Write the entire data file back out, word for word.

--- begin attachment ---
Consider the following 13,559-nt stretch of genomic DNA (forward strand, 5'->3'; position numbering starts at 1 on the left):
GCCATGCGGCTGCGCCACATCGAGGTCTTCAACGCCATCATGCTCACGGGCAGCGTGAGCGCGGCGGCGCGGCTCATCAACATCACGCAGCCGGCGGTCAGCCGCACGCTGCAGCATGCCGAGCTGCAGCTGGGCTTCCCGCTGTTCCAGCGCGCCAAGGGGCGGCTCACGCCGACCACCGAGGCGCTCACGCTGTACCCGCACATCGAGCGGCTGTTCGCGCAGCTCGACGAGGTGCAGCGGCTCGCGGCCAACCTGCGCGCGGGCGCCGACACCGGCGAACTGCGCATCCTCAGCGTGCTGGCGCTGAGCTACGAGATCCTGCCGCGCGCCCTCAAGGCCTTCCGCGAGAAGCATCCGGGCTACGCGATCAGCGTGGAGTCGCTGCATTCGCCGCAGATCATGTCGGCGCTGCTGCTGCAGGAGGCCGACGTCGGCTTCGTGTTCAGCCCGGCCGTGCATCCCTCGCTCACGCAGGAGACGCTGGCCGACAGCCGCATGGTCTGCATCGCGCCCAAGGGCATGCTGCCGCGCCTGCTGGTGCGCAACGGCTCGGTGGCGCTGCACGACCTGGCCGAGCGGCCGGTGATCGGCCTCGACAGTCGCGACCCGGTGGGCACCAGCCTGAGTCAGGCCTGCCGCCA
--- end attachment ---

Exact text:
Consider the following 13,559-nt stretch of genomic DNA (forward strand, 5'->3'; position numbering starts at 1 on the left):
GCCATGCGGCTGCGCCACATCGAGGTCTTCAACGCCATCATGCTCACGGGCAGCGTGAGCGCGGCGGCGCGGCTCATCAACATCACGCAGCCGGCGGTCAGCCGCACGCTGCAGCATGCCGAGCTGCAGCTGGGCTTCCCGCTGTTCCAGCGCGCCAAGGGGCGGCTCACGCCGACCACCGAGGCGCTCACGCTGTACCCGCACATCGAGCGGCTGTTCGCGCAGCTCGACGAGGTGCAGCGGCTCGCGGCCAACCTGCGCGCGGGCGCCGACACCGGCGAACTGCGCATCCTCAGCGTGCTGGCGCTGAGCTACGAGATCCTGCCGCGCGCCCTCAAGGCCTTCCGCGAGAAGCATCCGGGCTACGCGATCAGCGTGGAGTCGCTGCATTCGCCGCAGATCATGTCGGCGCTGCTGCTGCAGGAGGCCGACGTCGGCTTCGTGTTCAGCCCGGCCGTGCATCCCTCGCTCACGCAGGAGACGCTGGCCGACAGCCGCATGGTCTGCATCGCGCCCAAGGGCATGCTGCCGCGCCTGCTGGTGCGCAACGGCTCGGTGGCGCTGCACGACCTGGCCGAGCGGCCGGTGATCGGCCTCGACAGTCGCGACCCGGTGGGCACCAGCCTGAGTCAGGCCTGCCGCCA